German utility RWE to hold Israel startup competition


The European energy giant is looking for technology in logistics, retail trade, and cooperative ventures.

German company RWE, the third largest electricity and energy supplier in Europe, is announcing its first startup competition in Israel. The company, whose market cap is $7 billion, wants to invest in Israeli technologies, mainly in logistics, retail trade, and cooperative ventures, capable of increasing the supply of its products to its European customers. The winning entrepreneurs will take part in the company's innovation program in Germany, and begin cooperating with the company and its customers.

Exactly one year ago, "Globes" revealed that RWE was looking for investments in Israeli technologies as part of its strategy of expanding its global business. The company plans to invests tens of millions of euros in finding technologies that will enable it to provide added value to its customers. In addition to Israel, the company is also seeking investments in Silicon Valley.

Now, a year after entering Israel, RWE is inviting Israeli entrepreneurs at all development stages to submit their candidacy in a competition. The company's innovation program will include access to the 23 million households and businesses it serves all over Europe. An event will be held next week at the South of Salame (SOSA) site in Tel Aviv, at which information about the competition will be provided, and where entrepreneurs can register for it.

"This is a golden opportunity for Israeli entrepreneurs to take part in innovation by one of the largest companies in Europe," RWE Israel Innovation Center general manager Mickey Steiner told "Globes." RWE works in energy, but the technologies it's looking for are diverse ones that will help it compete in the digital world - technologies that are beyond our comfort zone - our main field of business.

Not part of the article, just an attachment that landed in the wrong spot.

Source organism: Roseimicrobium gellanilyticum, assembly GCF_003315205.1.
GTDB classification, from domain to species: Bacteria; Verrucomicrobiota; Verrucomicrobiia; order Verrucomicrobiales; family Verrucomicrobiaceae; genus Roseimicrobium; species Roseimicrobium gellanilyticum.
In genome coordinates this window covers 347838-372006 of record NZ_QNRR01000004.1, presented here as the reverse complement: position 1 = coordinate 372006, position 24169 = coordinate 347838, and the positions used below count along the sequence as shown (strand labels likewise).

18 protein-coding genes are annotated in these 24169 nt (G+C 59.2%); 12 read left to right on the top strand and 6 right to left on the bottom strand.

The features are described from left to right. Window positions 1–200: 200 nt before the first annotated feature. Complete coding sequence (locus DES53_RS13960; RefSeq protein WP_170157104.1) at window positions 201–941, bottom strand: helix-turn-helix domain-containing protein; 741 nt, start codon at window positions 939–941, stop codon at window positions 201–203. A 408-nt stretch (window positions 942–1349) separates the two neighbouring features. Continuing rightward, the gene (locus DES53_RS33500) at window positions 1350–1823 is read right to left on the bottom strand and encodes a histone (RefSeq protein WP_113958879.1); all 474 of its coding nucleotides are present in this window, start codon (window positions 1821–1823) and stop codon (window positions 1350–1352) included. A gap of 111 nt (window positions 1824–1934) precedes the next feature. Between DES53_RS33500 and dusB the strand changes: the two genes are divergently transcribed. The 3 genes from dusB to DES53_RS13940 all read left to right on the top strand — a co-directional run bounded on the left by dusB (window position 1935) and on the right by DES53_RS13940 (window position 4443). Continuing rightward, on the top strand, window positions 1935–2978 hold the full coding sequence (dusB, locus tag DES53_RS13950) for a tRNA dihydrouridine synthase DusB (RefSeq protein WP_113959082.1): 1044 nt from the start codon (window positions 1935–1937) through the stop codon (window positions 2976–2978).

Steiner explained that one of the areas the company is interested in is cooperative ventures and cooperative consumption. This model enables people to share with others the products and services they own. "Uber disrupted the taxi and vehicle leasing market, even though it did not own a single car, and Airbnb revolutionized the hotel business without owning a single hotel. We're looking for the next Uber and Airbnb."

According to an analysis by PriceWaterhouseCoopers, the cooperative ventures sector's 2013 revenue totaled $15 billion, and 30% average annual growth is projected for it until 2025. "For example, think about somebody who can charge his electric car using solar panels on other people's roofs," Steiner says, "or technology that can make it possible to charge smartphones in public areas and attract customers to businesses."

Published by Globes [online], Israel business news - - on March 15, 2016

© Copyright of Globes Publisher Itonut (1983) Ltd. 2016

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